1) “Stars in daylight”
If you have never gotten punched in the face by someone, I’ll tell you another easy way to see stars in the sunlight. Close your eyes and press over them a bit hard for a while; you’ll start seeing something vague like green waves in the shape of your eyes. At least that’s what I see.
This is called a phosphene. Wikipedia says, “A phosphene is a phenomenon characterized by the experience of seeing light without light actually entering the eye.”
Any small effect on the retina can cause phosphenes, from lack of oxygen (by excessive running) to mechanical pressure (sneeze, cough, laughter), to excessive impact of light. Our eyes aren’t empty, they’re full of a clear gel called vitreous humour. When something puts pressure on our eyes, the gel in turn puts pressure on the retina. This is just like the reverse of eyesight. In normal eyesight, light reaches the retina through the eyes and the retina signals this to the brain. In a Phosphene, the retina receives a signal (from elsewhere) and in return the brain tells the eye that there is light.
Phosphenes can also be stimulated artificially by the use of machines on a specific part of a brain called the visual cortex, and this phenomenon is actually used to show images to blind people.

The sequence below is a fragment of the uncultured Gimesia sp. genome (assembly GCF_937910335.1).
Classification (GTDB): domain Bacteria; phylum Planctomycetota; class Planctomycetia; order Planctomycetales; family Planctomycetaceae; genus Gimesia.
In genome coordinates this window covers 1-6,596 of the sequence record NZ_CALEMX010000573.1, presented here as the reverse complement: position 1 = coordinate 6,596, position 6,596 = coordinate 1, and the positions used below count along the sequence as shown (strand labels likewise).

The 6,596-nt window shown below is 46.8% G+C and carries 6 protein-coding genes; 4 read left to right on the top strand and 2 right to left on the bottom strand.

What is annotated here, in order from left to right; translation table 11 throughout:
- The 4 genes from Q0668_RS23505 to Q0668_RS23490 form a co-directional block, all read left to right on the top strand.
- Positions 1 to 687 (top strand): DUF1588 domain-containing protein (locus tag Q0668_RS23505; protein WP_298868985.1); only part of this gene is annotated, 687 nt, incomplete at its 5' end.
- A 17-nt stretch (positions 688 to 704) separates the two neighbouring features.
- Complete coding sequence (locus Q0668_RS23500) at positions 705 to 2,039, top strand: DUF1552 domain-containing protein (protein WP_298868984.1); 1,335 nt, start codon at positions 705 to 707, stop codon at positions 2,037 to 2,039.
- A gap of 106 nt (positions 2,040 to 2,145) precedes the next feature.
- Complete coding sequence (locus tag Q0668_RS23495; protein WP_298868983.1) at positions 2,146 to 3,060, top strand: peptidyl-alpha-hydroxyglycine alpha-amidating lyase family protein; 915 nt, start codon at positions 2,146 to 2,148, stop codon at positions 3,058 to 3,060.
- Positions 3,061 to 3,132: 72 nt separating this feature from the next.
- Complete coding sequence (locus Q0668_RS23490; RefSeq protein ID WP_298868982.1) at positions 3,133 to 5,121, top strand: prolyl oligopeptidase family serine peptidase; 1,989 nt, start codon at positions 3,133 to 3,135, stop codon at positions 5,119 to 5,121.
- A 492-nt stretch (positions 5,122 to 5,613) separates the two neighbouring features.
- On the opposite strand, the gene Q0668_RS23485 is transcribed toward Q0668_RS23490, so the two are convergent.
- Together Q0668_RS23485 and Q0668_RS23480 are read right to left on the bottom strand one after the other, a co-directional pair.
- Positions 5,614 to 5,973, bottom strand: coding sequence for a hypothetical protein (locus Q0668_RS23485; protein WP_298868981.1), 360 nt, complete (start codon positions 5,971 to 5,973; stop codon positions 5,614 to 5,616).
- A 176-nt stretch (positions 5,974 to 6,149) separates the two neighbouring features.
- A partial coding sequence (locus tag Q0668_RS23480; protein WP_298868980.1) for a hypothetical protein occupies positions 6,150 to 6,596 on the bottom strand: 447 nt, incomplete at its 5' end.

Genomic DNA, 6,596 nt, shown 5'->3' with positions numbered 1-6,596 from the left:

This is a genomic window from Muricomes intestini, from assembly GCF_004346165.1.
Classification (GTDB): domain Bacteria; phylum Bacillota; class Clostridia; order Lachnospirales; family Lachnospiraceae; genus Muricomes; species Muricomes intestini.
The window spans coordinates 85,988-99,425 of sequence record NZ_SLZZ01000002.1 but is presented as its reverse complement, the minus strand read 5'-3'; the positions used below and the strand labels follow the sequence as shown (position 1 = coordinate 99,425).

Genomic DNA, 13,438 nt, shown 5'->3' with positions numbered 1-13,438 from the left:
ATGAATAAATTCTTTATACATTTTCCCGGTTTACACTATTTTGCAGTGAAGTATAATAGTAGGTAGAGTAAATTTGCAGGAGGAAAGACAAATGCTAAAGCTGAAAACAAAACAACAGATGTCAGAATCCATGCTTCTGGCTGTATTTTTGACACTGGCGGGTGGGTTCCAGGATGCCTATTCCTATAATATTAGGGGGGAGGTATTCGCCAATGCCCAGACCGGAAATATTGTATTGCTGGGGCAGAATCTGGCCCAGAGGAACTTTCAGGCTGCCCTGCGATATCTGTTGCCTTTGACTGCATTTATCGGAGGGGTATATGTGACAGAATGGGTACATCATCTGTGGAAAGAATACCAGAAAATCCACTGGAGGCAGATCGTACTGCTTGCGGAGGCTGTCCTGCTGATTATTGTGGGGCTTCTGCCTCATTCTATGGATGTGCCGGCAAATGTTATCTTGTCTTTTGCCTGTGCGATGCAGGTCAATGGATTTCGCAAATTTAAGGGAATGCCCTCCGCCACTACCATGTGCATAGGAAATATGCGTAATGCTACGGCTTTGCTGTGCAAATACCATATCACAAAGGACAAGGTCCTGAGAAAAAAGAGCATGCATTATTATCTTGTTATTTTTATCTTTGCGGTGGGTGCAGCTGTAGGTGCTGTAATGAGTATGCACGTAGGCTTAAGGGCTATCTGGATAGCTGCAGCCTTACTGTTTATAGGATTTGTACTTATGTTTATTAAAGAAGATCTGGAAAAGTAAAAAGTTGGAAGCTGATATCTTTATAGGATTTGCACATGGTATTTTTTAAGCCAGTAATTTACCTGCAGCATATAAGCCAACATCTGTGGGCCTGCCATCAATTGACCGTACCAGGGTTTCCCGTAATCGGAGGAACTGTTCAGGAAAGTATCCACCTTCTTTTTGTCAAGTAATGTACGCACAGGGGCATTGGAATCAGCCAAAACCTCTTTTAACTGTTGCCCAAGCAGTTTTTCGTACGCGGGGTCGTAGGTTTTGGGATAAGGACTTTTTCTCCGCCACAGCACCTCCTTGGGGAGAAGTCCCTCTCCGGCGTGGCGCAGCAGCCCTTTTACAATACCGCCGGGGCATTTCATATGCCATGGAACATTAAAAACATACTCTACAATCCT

But Phosphenes are not to be confused with floaters. The video below describes floaters.
2) Daydreams: the force of distraction
Has it ever happened to you that you’re reading your textbook and in between you just start thinking about something completely unrelated? Well with me it happens every day, and from what I have noticed, when that happens, my textbook is a blur.
Now, why do things blur when we’re not focusing? It is because our eyes know we’re not focusing. So they’re like, “Boss is on a break, why the hell are we working!” and swoosh they elongate the focal length. For the eyes, the shorter the focal length the more stress they have to put to squeeze the eye lens. So when we’re not looking, the eye de-stresses and lengthens the focal length.
Normal lenses cannot do that. For example, your spectacles cannot change their focal length just like that. If they could, you wouldn’t need to change them when your number increases. It is a special property of our eyes that they can change their focal length whenever they want using tiny muscles inside the eye called ciliary muscles.
3) The Red Eye: Not a 13B ghost
“Red eye” occurs in photos because light from the flash bounces off the back of the eye. The back of the eyes has a choroid, located behind the retina which is rich in blood vessels. Though the light of the flash is white in colour, when the red blood rich choroid reflects the light it makes our eyes appear red. It is same as flashing white light on a red wall, however white the light may be, the wall would still appear red.
Which reminds me.
See, so much science you didn’t know about your eyes. Of course you see! And after reading this if you fell in love with eyes, listen to Eye To Eye by Taher Shah.
If you have any more eye related science that you’d like to share, tell us below in the comments.
Originally published at Economy Decoded.